Initially, the progress of the Reformation seemed as though it would pass as smoothly in Ireland as it had in England. The bishops gave little resistance to the passage of the Act of Supremacy in the Irish Parliament, and it passed in the first session. However, the episcopate soon encountered a complete unwillingness of the clergy to obey the injunctions such as it rendered progress impossible. George Browne, the Henrican Archbishop of Dublin, found opposition in the parishes so universal that he was unable to force them to even omit the prayers for the Pope in the Mass. The Chancellor of Saint Patrick’s Cathedral in Dublin, Father John Travers, wrote a treatise in response to the Act entitled “On the Authority of the Roman Pontiff,” for which he was martyred in 1537.

The dissolution of the Irish Monasteries was limited by the reach of the Crown. The religious houses of the Pale had been dissolved without much resistance, but beyond the Pale, London may as well have been the moon for all the local lords regarded the Crown’s writ. In the Gaelic interior, the monasteries continued uninterrupted, with some even commencing extension projects. The government responded by launching raids into the Gaelic lordships where the looting and dissolving of the monasteries became prime targets.

Ruined monastery in County Offaly

Within the Pale, the authorities had so far resisted any major suppression of the Catholic faith within the parishes. However, when the news of the slow pace of reform reached the King, he sent an edict to Browne demanding the suppression of the cult of relics and saints. Dutifully, the archbishop took the relics of Christ Church Cathedral, including the staff of Saint Patrick, the Speaking Cross, and the miraculous image of Our Lady of Trim, and burnt them in the high street of the city.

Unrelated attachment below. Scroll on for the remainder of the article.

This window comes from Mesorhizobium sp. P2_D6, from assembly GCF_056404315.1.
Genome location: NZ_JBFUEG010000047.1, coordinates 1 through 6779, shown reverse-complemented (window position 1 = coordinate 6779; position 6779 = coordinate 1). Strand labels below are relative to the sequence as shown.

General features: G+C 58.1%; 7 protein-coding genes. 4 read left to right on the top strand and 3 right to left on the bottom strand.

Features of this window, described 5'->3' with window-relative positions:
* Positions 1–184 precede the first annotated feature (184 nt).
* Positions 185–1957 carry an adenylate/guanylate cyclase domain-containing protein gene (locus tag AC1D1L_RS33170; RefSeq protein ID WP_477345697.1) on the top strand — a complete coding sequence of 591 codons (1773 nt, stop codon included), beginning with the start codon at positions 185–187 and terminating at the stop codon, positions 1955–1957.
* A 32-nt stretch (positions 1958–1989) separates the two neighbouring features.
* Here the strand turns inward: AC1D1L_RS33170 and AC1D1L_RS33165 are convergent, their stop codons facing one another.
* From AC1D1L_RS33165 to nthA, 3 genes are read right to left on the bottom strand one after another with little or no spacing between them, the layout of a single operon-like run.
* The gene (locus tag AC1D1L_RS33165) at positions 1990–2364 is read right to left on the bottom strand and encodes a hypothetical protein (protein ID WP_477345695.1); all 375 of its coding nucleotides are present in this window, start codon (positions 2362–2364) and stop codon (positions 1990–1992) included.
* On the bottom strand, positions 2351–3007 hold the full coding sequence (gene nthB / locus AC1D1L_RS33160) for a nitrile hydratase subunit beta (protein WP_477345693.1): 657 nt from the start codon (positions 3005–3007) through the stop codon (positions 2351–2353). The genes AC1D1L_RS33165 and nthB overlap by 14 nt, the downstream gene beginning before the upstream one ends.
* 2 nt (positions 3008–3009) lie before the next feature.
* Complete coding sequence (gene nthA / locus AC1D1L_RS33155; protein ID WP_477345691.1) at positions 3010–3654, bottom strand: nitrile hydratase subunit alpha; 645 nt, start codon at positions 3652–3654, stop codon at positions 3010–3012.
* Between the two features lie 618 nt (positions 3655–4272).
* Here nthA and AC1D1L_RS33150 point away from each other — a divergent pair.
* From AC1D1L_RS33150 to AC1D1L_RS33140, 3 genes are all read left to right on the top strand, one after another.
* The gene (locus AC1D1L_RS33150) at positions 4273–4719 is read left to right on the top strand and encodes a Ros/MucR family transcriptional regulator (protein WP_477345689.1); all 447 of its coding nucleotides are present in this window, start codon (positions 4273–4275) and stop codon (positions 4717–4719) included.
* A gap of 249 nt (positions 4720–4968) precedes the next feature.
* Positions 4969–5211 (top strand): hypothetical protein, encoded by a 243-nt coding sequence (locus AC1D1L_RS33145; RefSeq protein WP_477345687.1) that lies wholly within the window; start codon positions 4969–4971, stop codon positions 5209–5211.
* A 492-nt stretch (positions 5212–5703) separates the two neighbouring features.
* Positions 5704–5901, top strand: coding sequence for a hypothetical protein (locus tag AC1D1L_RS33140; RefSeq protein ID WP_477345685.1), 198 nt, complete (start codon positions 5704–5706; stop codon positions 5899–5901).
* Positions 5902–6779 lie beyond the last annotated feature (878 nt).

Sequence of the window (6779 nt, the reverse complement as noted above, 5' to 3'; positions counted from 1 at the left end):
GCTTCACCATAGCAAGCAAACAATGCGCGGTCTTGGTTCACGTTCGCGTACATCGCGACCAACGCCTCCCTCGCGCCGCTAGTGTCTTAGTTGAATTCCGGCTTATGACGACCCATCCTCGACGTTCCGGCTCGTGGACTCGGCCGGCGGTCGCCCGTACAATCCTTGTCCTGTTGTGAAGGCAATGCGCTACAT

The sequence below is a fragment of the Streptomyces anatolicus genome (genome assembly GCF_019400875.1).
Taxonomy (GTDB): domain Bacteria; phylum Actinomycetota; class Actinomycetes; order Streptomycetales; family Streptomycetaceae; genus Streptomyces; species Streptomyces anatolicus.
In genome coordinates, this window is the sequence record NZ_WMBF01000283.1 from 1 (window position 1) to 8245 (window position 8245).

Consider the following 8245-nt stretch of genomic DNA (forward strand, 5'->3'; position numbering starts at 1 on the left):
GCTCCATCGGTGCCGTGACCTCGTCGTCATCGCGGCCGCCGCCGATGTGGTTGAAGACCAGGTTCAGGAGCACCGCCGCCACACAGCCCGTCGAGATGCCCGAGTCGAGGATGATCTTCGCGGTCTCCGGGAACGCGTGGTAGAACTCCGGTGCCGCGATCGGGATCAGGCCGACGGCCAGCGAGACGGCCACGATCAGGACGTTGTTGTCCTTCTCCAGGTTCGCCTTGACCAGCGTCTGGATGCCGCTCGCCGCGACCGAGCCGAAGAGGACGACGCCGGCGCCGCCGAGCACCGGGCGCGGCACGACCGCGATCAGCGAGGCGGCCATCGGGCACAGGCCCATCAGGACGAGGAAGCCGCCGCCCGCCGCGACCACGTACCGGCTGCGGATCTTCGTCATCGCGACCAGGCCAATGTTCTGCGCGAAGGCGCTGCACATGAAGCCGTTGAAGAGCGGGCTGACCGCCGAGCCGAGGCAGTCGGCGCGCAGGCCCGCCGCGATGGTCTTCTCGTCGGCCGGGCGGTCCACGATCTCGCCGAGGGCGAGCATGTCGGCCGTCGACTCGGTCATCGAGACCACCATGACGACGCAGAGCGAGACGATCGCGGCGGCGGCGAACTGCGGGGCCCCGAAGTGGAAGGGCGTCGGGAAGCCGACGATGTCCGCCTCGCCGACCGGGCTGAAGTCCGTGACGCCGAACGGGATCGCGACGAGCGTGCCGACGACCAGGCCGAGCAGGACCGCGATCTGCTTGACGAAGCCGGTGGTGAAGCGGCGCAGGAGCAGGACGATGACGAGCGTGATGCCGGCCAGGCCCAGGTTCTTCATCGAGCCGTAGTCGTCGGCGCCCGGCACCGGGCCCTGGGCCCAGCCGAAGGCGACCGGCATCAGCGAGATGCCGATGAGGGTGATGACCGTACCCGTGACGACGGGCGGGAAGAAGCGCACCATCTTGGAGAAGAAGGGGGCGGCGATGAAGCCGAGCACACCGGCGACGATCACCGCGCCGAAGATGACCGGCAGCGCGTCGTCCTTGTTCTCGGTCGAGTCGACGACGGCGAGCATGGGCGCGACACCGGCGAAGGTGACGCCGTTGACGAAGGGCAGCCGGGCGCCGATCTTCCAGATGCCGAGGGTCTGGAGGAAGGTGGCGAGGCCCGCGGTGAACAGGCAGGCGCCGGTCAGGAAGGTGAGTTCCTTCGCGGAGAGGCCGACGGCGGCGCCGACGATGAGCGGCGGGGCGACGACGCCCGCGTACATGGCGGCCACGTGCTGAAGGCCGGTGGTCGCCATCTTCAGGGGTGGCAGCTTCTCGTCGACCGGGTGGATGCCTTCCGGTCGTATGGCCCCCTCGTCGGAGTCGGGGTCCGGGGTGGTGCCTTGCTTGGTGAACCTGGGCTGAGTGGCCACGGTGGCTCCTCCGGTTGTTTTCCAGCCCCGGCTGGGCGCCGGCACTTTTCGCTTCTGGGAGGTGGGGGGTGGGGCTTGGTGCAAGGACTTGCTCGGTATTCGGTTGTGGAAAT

This destruction however was not as complete as one might assume. The Heart of St. Lawrence Ó Toole, a prized relic of Christ Church Cathedral, was unharmed and survives to this day. Indeed, in subsequent accounts of the latter years of Henry’s reign, it is clear that Browne was unable to dislodge any of the major shrines in his own Cathedral. The saints would smile down undefaced and complete with their vigil lamps and candles until the reforms of the boy king, Edward. Nor was the problem confined to Dublin. In his visits to the towns of Leinster, Browne wrote despairingly to London that “the churches everywhere are yet filled with images and relics, and I dare not touch them, for fear of the ire of the ignorant populace.”

To be continued next week.

[1] That is, if we count Poland as Eastern Europe.